Beekeeping in the End Times is due to be published by Indiana University Press in March, 2024. The book explores effects of strange new weather upon local honey ecologies.
Local beekeepers are keen record-keepers of local weather and local places. Being attuned to their insects’ appetites and to intimate connections between hives’ inner rhythms and the weathered lives of plants, apiarists have been noticing effects of climate change that are at once subtle and profound in their implications.
The book conveys apiarists’ records of alterations within and beyond the hives. Beekeepers’ observations, in many ways, resonate with concerns put forth by climate biologists and ecologists, namely about the future of pollination under the conditions of changing seasons. Divergent responses of insects and plants to earlier offsets of springs, biologists worry, may result in uncoupling of the former insect-plant partners. The assumption is that wild and specialized pollinators are most at risk.
The honeybee, on the other hand, as a human-managed, highly adaptable, generalist pollinator (that is, the kind that is capable of harvesting nectar from a variety of flowers) is presumed to be more resilient. On the other hand, honeybees worldwide are endangered by forms of intense human management that alters their biology as well as their social lives. Monoculture, pesticides, and loss of habitat ensure that honeybees forage in highly hostile environments. Global colony collapses proved just how fragile is the modern honeybee and, by default, how precarious is the global food industry that leans heavily on an overworked, overused insect.
By contrast, bees across Bosnia and Herzegovina forage in nearly ideal conditions. Apiaries are small in scale and oriented towards harvesting of honey and other hive products. Local apiarists tuck their apiaries in villages and forests, far from pesticides, away from industrial pollution. They passionately plant flowering species that yield nectar and pollen for their bees. Mobile beekeepers travel cross-country to their favorite coves in pursuit of seasonal forage. Some of the best forage sites are sought across the former battlegrounds of the 90s war, now lush and rewilding with the native as well as the invasive species.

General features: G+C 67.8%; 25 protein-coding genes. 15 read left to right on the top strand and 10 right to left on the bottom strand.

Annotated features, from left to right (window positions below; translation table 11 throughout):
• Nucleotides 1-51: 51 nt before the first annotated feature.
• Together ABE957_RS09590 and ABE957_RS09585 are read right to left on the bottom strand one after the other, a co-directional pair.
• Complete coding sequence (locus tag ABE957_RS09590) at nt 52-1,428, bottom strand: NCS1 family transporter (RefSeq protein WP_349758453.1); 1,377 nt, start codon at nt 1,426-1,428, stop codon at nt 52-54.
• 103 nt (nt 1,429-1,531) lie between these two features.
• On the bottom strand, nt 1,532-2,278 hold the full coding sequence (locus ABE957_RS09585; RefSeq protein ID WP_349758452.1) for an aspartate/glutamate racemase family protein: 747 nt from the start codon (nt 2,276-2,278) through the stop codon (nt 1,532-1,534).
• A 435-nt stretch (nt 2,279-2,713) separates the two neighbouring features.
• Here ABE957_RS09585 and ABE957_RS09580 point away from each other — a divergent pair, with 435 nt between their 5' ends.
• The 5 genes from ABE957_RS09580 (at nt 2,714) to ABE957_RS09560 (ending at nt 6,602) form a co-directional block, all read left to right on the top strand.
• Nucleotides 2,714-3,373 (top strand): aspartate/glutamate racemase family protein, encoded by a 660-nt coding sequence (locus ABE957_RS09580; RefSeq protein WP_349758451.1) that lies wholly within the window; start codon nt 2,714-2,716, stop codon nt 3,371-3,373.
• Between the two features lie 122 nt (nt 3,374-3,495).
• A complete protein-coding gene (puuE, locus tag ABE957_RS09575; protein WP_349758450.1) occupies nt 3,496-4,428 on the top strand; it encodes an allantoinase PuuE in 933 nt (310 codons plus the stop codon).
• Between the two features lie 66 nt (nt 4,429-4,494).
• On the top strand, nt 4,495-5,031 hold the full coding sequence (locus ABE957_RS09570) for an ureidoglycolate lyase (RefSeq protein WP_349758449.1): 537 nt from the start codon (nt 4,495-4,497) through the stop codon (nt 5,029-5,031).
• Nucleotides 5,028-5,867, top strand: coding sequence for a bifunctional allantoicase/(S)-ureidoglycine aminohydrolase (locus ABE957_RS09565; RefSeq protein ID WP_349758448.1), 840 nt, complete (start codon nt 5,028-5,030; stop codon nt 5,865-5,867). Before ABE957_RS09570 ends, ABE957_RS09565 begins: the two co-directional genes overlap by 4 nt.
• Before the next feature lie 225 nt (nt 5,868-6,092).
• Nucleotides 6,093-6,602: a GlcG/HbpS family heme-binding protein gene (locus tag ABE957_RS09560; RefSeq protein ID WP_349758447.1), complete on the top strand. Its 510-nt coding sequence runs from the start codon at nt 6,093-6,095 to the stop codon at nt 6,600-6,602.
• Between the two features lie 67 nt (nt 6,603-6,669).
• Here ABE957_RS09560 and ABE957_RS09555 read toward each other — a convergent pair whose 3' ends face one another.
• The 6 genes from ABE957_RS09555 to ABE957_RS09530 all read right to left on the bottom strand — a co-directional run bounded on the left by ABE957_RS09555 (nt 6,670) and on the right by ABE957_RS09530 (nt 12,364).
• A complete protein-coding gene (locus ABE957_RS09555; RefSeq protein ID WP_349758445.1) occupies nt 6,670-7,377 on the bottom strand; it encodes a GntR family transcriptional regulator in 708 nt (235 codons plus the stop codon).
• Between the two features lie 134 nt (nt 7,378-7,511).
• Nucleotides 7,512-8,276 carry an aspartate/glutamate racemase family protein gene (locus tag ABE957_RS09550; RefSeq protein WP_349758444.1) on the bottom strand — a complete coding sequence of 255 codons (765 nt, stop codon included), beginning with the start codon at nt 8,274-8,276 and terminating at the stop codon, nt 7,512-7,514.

And yet, local beekeepers are increasingly struggling to keep the honeybees healthy and alive. Landscapes well known for honey flow are now altering beyond recognition. “Everything has turned around in the atmosphere,” Ferid, a veteran beekeeper, complains, “things we used to know—weather, duration, calendar, and climate--have changed the angle.” As a consequence, this versatile beekeeper, an author of a dozen of beekeeping manuals, concludes: “The life of the bees and the beekeeper’s know-how are now coming apart.”
The book’s chapters describe what beekeeping looks like in this coming apart of local knowledge and bees’ and plants’ lives. How do you care for the beloved insects through scrambled seasons and under the conditions of unpredictable, odd, and extreme weather. Across the country, beekeepers read signs of a quickening ecological disaster. Compared to extreme weather events, which are becoming the defining feature of climate change, shifts and surprises in apian and plant habits do not register as catastrophes. But it is precisely such subtle ecological signs that beekeepers are highlighting as their honeybees recurrently depend on emergency, sugar-based food to survive.
Honey seems to be vanishing. It is highly a complex substance that defines the honeybee, that comes through the flowers’ and bees age-old, love-making, that founds bees’ famously complex culture. Honeybee as such, is no more. For the local Muslims, this is a statement of gravest concern, for honey is not only a vital food for the bee and a cherished medicinal remedy. It is the fruit of divine revelation bestowed upon a bee, sweet, rich bond between God and the world. Put simply, in the local Muslim ecology, there is no world without bees.
The book proceeds from the assumption that every ecology presumes a cosmology (and modern ecologies are no exception). What is more, the book argues, at the time of global environmental and climate catastrophe every ecology will have to duly consider finitude and frailty of species and resources as well as the possibility of the world’s bad end.
Chapter by chapter, the book explores the signs of the times blending together ecological and eschatological meanings and sensibilities. It reads closely Islamic eschatology—teachings about death, world’s end, and the afterlife—while showing the ways in which Islamic sources and Bosnian Muslim bee-minded and gardening practices are thoroughly ecological.
The book as a whole makes a case for an eco-eschatology while suggesting that little known features of Islamic thought and Muslim practice hold deep insights for living in the present as it were the end times.